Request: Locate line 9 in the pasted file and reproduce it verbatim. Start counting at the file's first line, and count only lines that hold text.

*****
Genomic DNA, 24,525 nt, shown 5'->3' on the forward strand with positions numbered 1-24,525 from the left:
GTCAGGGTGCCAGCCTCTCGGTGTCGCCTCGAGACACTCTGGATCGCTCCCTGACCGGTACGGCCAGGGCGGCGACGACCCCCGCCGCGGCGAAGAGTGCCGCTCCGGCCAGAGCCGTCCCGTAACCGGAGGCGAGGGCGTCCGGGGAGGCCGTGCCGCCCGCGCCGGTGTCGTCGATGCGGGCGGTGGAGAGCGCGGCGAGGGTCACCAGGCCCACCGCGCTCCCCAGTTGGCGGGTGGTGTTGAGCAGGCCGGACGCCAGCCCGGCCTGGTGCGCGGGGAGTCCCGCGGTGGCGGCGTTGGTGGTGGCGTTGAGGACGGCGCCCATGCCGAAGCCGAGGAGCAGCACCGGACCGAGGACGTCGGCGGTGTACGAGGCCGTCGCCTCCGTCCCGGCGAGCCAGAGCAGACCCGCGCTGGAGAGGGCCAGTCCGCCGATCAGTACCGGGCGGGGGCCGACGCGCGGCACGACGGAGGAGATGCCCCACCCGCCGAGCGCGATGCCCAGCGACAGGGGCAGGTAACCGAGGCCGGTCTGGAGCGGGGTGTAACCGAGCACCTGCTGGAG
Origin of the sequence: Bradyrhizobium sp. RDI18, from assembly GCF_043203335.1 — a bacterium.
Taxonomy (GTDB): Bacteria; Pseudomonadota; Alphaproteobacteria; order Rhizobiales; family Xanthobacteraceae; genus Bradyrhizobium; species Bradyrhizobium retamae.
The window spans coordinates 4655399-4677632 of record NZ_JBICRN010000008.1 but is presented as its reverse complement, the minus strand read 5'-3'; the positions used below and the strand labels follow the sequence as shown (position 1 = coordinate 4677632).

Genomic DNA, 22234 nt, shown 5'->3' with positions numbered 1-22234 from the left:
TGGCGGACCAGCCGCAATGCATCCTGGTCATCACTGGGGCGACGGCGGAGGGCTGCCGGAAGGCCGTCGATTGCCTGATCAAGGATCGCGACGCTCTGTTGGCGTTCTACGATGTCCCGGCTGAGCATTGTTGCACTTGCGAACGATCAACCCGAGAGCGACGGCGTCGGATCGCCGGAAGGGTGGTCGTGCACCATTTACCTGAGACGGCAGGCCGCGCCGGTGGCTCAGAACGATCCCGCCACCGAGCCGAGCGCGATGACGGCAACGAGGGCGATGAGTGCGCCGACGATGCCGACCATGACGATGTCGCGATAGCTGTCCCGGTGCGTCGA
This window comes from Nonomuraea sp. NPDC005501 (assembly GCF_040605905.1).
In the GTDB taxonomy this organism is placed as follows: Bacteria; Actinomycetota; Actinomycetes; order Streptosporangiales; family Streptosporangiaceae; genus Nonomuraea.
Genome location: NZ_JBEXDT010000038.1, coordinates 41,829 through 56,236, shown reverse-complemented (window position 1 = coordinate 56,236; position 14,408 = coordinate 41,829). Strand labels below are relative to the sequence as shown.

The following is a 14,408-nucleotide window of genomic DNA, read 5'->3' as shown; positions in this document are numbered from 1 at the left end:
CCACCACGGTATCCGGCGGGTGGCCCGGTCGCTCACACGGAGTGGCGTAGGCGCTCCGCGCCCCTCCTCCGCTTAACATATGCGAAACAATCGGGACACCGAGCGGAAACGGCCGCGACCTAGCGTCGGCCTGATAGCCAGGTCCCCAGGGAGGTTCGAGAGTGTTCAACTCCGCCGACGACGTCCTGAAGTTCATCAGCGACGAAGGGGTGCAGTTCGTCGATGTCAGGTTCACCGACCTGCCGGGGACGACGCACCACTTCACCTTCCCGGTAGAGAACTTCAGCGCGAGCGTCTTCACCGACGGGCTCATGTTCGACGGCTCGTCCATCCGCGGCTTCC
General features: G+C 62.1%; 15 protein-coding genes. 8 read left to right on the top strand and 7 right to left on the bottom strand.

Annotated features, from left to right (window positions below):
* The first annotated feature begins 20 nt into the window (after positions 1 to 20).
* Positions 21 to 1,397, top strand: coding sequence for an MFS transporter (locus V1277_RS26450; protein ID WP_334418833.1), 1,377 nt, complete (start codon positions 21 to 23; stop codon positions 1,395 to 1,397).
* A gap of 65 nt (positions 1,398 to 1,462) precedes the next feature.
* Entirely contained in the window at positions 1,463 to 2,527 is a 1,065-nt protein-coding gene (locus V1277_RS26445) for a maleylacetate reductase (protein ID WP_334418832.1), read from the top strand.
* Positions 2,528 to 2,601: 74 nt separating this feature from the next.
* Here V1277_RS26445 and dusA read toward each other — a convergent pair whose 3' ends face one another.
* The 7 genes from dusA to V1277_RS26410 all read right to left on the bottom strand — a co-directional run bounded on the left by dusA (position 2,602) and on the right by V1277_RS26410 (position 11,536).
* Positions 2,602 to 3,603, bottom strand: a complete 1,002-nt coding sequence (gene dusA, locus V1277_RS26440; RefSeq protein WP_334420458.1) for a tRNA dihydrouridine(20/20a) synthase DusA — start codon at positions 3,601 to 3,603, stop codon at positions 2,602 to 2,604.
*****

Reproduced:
In the GTDB taxonomy this organism is placed as follows: Bacteria; Actinomycetota; Actinomycetes; order Streptosporangiales; family Streptosporangiaceae; genus Nonomuraea.